Cross over Route 206 behind the village of Atsion. You will pass the church and school as you head out into the woods. This section of the Stage Line is known as Quaker Bridge Road, because the Quakers would follow this route as well to their meeting houses at the shore.

The road here is dirt, and can be tricky when wet, but most vehicles will be fine. Follow Quaker Bridge Road for several miles, and will come to the famous Quaker Bridge. In 1772, the Quakers built a bridge that traversed the stream here, after many members drowned trying to cross. This improvement made Quaker Bridge one of the most traveled routes through to the shore...and is the location for a fantastic local legend...

One cold, rainy night, a stagecoach was attempting to reach a tavern on the other side of the river to get in out of the weather. Then, a White Stag mysteriously appeared in the road ahead of the stage, frightening the horses. With the horses bucking and rearing, the driver fastened the reigns to the stage and dismounted, rifle in hand,
only to find the White Stag had disappeared as mysteriously as it had appeared. The driver approached the site of the apparition, only to find the bridge had been washed out. Had it not been for the White Stag, everyone on that stage would have crashed into the swollen river. From that point, no hunter would dare shoot a white stag in the pines.

Continuing in a southeasterly direction, the road will then pass through the old towns of Mount and Washington, nothing remains at either site except for some ruins and cellar holes.

The next section of the road cannot be traveled, but Route 679 will take the traveler parallel to the route. Travelers would then arrive at the Red Tavern, another famous stage stop that no longer stands. The Stage line ends at the Tuckerton Bay, and the JD Thompson Tavern was the inn of choice. One can still stay at the JD Thompson, as it now operates as a bed and breakfast.

Once at Tuckerton, follow Great Bay Boulevard, and you will see the Tuckerton Shell Mound out on the marsh to your right just before the first bridge.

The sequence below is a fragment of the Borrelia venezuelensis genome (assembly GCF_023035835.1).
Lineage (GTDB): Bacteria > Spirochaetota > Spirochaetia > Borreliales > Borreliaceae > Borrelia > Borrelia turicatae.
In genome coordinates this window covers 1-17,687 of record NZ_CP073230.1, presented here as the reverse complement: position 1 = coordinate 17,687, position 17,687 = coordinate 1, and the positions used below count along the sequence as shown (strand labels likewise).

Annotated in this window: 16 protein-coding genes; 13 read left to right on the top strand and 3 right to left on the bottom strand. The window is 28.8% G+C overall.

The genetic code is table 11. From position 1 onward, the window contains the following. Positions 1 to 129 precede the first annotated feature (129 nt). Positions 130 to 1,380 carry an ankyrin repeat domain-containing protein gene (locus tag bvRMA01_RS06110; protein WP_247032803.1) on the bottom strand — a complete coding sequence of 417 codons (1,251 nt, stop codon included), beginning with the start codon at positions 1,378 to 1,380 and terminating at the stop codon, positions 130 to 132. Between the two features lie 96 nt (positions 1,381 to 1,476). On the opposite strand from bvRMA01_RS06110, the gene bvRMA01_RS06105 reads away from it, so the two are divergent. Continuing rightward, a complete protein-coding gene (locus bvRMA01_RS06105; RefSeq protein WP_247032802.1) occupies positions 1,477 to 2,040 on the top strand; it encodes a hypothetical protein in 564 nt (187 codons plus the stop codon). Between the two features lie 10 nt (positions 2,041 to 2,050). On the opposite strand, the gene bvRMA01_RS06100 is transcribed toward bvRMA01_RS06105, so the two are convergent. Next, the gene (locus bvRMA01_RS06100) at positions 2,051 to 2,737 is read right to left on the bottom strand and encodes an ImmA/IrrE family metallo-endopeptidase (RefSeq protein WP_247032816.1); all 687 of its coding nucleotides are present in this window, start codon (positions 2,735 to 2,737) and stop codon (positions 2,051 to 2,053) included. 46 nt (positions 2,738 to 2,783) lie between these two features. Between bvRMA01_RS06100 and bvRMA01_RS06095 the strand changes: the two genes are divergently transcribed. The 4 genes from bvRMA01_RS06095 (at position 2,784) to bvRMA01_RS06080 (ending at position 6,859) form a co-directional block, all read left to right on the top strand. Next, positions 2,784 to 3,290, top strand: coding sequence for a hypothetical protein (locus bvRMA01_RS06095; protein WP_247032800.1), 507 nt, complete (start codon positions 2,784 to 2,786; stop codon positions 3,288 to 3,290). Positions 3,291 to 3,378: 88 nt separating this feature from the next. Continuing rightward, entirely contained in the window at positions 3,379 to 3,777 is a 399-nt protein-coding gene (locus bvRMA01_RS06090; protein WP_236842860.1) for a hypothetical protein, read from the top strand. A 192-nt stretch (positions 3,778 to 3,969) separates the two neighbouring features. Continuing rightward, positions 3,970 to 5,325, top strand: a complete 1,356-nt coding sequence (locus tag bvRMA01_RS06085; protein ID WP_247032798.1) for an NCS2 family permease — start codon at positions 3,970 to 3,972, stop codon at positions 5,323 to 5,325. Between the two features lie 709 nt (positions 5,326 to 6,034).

The Old Tuckerton Stage Line created the commerce needed to establish port town along the Jersey Shore. There is little information available about the route on the internet..and I plan on changing that. The best reference I've found for following the history and route is a book by Barbara Solem-Stull called "Ghost Towns and other Quirky Places in the New Jersey Pine Barrens." The author followed the route and provides as much detail as known about the stops along the way. My coordinates are at the intersection of Jackson and Atsion Roads, where you should begin your trip...
Feature Discription: Old Tuckerton Stage Line created the commerce needed to establish port town along the Jersey Shore.

Web address for the route: [Web Link]

Secondary Web Address: [Web Link]

Beginning of the road: Jackson and Atsion Roads, Atsion

End of the road: Tuckerton Sea Port

Visit Instructions:
We ask that if you visit the site, please include a unique picture with your impressions of the location. If possible, and if you are not too shy, please include yourself and your group in the photo. Extra points will be given for your best buffalo imitation or if you are licking something salty.
Search for... Google Map
Google Maps
Bing Maps Maps
Nearest Waymarks
Nearest Ancient Traces and Roads
Nearest Geocaches
Nearest Benchmarks
Nearest Hotels
Create a scavenger hunt using this waymark as the center point
Recent Visits/Logs:
There are no logs for this waymark yet.